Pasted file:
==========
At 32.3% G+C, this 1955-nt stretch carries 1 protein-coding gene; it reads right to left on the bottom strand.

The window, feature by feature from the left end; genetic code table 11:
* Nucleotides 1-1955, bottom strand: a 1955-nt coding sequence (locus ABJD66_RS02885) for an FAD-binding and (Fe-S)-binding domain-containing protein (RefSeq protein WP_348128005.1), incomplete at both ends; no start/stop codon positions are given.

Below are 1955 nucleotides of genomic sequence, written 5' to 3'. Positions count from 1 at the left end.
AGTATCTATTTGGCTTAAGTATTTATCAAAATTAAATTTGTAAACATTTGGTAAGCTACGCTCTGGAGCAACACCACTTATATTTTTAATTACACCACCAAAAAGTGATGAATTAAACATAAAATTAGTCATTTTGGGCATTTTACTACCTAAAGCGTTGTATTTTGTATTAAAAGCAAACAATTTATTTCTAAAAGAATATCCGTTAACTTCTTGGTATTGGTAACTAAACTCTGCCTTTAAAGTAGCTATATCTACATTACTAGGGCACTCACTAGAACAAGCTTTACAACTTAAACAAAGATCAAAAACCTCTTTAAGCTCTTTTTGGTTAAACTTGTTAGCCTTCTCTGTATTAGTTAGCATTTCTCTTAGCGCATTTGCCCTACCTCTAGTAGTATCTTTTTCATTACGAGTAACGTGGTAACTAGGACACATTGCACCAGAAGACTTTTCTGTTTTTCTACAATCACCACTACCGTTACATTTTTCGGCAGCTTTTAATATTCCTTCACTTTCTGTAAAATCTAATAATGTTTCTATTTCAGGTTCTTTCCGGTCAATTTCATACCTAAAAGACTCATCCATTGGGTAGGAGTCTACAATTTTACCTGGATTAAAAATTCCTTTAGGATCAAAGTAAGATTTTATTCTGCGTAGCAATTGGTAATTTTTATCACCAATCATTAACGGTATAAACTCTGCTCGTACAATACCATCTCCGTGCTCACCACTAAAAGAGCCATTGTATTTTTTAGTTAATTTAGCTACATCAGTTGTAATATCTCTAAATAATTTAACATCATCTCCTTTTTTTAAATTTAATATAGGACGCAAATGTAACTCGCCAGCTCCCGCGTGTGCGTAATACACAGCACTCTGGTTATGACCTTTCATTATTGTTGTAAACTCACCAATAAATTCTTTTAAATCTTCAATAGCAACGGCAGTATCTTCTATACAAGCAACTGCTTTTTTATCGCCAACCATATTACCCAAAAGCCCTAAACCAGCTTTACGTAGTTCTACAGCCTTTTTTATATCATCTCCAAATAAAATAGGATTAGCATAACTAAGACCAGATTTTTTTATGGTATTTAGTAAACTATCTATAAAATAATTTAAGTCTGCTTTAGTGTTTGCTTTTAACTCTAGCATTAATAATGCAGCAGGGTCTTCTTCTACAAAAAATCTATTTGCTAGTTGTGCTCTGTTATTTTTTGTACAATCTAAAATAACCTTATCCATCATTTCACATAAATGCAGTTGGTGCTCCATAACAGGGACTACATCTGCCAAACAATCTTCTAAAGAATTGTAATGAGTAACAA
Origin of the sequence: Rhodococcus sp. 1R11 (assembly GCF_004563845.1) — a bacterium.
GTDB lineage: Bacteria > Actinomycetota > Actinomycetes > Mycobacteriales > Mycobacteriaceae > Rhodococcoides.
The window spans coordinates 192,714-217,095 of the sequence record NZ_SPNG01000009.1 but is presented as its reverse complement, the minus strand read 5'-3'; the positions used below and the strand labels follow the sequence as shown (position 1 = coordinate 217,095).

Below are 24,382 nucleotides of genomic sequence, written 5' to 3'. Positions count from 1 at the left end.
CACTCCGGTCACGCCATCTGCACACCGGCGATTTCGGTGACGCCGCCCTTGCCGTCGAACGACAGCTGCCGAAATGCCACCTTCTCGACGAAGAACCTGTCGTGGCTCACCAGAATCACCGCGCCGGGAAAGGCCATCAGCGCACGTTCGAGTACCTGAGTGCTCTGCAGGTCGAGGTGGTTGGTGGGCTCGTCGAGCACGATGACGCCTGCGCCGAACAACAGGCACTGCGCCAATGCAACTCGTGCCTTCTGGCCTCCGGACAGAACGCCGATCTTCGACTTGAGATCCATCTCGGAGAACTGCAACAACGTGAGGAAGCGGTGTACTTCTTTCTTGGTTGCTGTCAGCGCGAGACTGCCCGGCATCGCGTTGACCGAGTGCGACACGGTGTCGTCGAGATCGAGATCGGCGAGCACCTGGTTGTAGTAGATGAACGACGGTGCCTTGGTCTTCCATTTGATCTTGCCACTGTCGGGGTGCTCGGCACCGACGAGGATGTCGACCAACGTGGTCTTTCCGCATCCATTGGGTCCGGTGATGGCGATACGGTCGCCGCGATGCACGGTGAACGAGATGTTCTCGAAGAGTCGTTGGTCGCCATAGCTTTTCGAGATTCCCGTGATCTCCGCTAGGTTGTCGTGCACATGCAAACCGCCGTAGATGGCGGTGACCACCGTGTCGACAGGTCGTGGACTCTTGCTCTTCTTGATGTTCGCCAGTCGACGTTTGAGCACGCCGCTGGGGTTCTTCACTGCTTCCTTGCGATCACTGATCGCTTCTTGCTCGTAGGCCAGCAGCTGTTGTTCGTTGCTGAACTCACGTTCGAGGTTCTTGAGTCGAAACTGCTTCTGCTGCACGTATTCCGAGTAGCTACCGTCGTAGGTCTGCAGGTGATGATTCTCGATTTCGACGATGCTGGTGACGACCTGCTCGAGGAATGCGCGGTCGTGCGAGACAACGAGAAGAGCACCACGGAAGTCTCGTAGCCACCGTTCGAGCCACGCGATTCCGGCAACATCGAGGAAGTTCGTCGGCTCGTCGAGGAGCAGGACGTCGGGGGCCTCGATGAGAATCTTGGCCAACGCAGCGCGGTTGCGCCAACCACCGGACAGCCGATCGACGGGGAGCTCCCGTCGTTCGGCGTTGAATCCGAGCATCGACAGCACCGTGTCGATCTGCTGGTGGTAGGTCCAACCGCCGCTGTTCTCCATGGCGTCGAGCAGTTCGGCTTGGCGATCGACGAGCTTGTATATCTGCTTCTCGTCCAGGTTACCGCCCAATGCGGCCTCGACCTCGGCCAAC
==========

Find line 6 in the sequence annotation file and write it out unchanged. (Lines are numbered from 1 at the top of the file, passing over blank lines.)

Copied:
Origin of the sequence: Rhodococcus sp. 1R11 (assembly GCF_004563845.1) — a bacterium.